Family Court: Roma children in uninhabitable house

Reporting project reveals shocking case of children with lice, ringworm and no food

Latest batch of cases published by the Child Care Law Reporting Project make for sober reading. File  photograph: Getty Images

Latest batch of cases published by the Child Care Law Reporting Project make for sober reading. File photograph: Getty Images

 

The cases of four Roma children, taken into care from an “uninhabitable” house, are among those recounted in the latest batch of cases published by the Child Care Law Reporting Project.

The children were wearing inadequate clothing, suffered from dental problems and had ringworm and lice, the report on their case, held in a provincial District Family Court, said.

There were allegations of domestic violence, neglect, poor school attendance and criminality in the family and the children did not know how to play. The house was “uninhabitable” and contained no food.

There had been 15 referrals made to the Child and Family Agency about the family, and emergency care orders were to be sought for seven children. But when social workers and gardaí came to the home, only five were present. Their mother refused to say where her two youngest children were.

While all five were placed in emergency care, the eldest, in her late teens, absconded from her placement.

The remaining four children were taken into care permanently. One of the children, a boy, was described as “affable, mild-mannered and funny” with a drive to learn. Social workers said he desired to stay in his foster placement forever and he wanted “to have a passport, be a Catholic and be as smart as his friends”.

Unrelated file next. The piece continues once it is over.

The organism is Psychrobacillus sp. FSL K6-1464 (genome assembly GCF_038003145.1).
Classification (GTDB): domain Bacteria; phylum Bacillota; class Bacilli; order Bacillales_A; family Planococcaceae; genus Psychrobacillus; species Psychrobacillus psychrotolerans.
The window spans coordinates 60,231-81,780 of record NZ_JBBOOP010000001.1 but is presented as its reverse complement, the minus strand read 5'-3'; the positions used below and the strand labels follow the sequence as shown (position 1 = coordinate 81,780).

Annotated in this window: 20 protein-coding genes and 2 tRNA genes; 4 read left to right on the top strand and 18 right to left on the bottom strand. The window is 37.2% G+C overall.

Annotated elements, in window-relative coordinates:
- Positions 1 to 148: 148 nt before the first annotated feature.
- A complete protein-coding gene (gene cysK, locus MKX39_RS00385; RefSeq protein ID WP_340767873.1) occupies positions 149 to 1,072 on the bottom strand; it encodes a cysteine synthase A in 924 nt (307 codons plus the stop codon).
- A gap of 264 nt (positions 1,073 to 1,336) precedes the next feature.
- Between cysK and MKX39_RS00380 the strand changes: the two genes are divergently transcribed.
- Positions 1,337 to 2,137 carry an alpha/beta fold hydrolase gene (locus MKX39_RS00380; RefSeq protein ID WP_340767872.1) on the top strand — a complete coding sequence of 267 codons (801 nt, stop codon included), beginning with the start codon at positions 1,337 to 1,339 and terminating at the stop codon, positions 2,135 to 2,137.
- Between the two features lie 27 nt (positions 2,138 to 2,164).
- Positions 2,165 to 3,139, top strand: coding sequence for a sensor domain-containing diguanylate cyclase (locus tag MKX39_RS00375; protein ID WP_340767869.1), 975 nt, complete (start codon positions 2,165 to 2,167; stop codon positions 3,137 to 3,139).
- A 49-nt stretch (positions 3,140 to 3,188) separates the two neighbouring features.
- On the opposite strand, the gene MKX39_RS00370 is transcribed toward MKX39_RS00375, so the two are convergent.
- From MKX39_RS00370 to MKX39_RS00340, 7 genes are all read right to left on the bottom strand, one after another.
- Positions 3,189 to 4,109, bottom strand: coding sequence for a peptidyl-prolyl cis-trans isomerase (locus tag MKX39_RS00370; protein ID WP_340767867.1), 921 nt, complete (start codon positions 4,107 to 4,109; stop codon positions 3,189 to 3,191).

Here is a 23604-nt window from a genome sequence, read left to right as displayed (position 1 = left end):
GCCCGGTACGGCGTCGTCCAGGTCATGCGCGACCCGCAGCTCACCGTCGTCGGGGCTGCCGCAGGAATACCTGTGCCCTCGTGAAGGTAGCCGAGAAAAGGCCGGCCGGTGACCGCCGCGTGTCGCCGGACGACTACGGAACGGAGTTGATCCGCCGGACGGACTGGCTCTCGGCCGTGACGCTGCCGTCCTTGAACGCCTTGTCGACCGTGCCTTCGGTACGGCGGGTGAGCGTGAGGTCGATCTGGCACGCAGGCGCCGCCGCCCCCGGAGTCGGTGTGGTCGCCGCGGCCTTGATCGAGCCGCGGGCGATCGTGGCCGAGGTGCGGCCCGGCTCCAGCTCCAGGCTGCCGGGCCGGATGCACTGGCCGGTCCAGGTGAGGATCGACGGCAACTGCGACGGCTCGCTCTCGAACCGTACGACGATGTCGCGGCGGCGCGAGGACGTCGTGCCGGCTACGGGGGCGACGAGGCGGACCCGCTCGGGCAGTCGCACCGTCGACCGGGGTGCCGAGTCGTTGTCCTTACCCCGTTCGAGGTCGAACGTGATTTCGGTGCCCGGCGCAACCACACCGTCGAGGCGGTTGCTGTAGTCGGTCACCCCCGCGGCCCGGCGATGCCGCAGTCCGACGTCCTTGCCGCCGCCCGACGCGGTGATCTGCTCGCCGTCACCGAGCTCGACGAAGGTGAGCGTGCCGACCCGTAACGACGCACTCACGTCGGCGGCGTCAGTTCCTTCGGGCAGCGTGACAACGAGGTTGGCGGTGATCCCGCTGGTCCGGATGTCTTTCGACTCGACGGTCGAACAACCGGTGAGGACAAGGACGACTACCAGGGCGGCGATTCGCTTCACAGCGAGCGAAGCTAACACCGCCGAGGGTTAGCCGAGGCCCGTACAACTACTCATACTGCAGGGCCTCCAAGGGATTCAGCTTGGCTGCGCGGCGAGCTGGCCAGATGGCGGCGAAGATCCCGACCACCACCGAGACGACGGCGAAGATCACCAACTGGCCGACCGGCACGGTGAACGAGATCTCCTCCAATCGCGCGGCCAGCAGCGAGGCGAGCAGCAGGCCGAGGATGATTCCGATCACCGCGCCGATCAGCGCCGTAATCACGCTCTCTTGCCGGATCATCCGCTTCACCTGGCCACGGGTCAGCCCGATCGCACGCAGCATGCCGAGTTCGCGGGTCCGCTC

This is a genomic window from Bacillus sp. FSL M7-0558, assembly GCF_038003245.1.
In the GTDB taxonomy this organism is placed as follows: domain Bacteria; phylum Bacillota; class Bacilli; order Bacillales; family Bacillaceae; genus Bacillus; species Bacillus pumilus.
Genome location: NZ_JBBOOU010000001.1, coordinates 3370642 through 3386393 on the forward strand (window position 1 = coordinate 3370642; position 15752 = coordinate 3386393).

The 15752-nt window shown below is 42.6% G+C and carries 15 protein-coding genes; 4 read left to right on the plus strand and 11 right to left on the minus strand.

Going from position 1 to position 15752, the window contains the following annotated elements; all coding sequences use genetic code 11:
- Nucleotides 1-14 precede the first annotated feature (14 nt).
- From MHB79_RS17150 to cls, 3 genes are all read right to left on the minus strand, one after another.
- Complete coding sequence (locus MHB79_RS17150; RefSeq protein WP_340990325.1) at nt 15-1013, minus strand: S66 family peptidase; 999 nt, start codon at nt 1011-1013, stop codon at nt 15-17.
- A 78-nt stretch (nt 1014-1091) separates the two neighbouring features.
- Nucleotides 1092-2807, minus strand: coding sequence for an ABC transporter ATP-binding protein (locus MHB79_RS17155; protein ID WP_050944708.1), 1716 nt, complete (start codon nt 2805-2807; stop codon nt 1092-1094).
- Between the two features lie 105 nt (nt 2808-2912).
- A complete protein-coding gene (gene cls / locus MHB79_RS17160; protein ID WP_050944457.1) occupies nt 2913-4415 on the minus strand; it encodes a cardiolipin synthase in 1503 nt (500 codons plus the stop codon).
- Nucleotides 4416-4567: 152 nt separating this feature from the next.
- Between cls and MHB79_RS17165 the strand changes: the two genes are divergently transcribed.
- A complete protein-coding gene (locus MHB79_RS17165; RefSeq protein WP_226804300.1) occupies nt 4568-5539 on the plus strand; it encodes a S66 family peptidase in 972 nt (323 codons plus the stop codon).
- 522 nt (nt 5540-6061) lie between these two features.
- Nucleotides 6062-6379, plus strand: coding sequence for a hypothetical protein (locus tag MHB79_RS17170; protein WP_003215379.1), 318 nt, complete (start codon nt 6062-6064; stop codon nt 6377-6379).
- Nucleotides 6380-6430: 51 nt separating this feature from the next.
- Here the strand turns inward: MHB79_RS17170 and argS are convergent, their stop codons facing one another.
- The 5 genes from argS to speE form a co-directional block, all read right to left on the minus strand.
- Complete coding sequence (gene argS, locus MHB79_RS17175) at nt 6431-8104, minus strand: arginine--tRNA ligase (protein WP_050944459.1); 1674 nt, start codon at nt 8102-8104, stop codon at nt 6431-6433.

Another of the children was described as “lost”. She had often been placed in used clothes bins to feed the clothes out through the spout.

“The child spoke about being locked in a van and was often chastised by the mother as she was not good at stealing,” the report said.

Access restricted

The children’s court-appointed guardian agreed.

The mother told the court she had no life without her children, and her heart was broken.

Ruling that the four children should remain in care, the judge said the mother had failed to co-operate with the social work department or comply with court orders. She said parental access was to be left at the discretion of the agency.

Second phase

The cases include one in which a High Court judge held an inquiry into the provision of psychiatric services for children in secure care units. A child in secure care had written a letter of complaint.

While the agency is responsible for children in care, the Health Service Executive is responsible for their mental health services.

The clinical director of the HSE Child and Adolescent Mental Health Services was among those who gave evidence in the case. The judge found screening for psychiatric illness in secure care centres was “ad hoc” and said a plan should be developed.

As a result, a protocol was developed between the agency and the HSE and funding was approved for a psychiatrist to visit three secure units, one day a week each.

Commenting on the latest report, project director, Dr Carol Coulter, said the second phase of the project would continue reporting on child care cases, but with in-depth research into a number of very lengthy and complex cases.

“We hope we can learn from these cases how to improve child care proceedings for children and their families,” she said.